Sons Of Adam

Created by , The Pitch 2015

You must confirm that you are 15 years or over to view this video.


Two decathletes, raised in the same foster home, compete to represent their country in the 2020 Olympics. As the consistent victor, Abel attributes his wins to God's grace, whilst his brother Kane looks on enviously, desperate for his own glory. After he receives some bad advice from his coach, Kane takes performance enhancing drugs to beat his undefeated brother. Torn between doing what is right and what he wants, Kane then frames Abel for doping. Abel watches his world tear apart as he is eliminated from the Olympic trials. Kane continues to fall into moral decline as he finds his cheap victory utterly dissatisfying and the pressure of the international stage too much to handle. This film would track the brothers' decisions and developments across the time span of a decathlon. The film starts with the first event, the 100m sprint, and finishes after the tenth. Whereas most athletics movies revolve around one big race, this structure increases tension and keeps the pace of the production at a good level. Dispersed amongst the events are scenes revolving around the conduct of the athletes and flashbacks to Kane and Abel growing up together in foster care.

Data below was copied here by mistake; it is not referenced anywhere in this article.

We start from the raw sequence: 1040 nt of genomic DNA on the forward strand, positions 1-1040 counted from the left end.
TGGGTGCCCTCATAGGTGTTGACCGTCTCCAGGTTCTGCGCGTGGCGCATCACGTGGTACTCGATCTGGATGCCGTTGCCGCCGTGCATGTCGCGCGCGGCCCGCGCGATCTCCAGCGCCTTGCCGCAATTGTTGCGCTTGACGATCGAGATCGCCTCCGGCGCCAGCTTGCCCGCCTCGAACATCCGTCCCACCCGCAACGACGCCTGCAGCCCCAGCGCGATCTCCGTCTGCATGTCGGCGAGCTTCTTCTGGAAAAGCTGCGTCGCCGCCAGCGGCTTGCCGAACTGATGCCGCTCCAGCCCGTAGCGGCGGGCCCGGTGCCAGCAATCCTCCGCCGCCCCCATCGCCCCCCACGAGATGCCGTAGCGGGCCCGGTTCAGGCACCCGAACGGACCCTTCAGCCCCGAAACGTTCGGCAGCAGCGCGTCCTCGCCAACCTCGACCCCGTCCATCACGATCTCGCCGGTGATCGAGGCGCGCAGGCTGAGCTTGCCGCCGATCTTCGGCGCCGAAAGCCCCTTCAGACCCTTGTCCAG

Biblical Connection

I think the account of Cain and Abel is about the contrasting hearts of two men: one who seeks his own glory with a hard heart, the other who seeks to please God with his all. It wasn't merely the physical offering of Cain which displeased God, it was more the heart with which he offered it. God is merciful and even warns Cain "sin is crouching at your door", but he ignores that and kills his brother. My contemporary twist on this story involves the same jealousy from Cain, but the offering is how the athlete brothers thank God in their victory speeches; one honestly thanks Him for the gift of running fast, the other selfishly promotes a certain "religious" image.  A common mantra in the world is: "Make something of yourself whatever the cost.” I want to convey how much we lose when we actually do that. The thesis for this project is “whoever wants to save their life will lose it, but whoever loses their life for me and for the gospel will save it.” - Mark 8:35.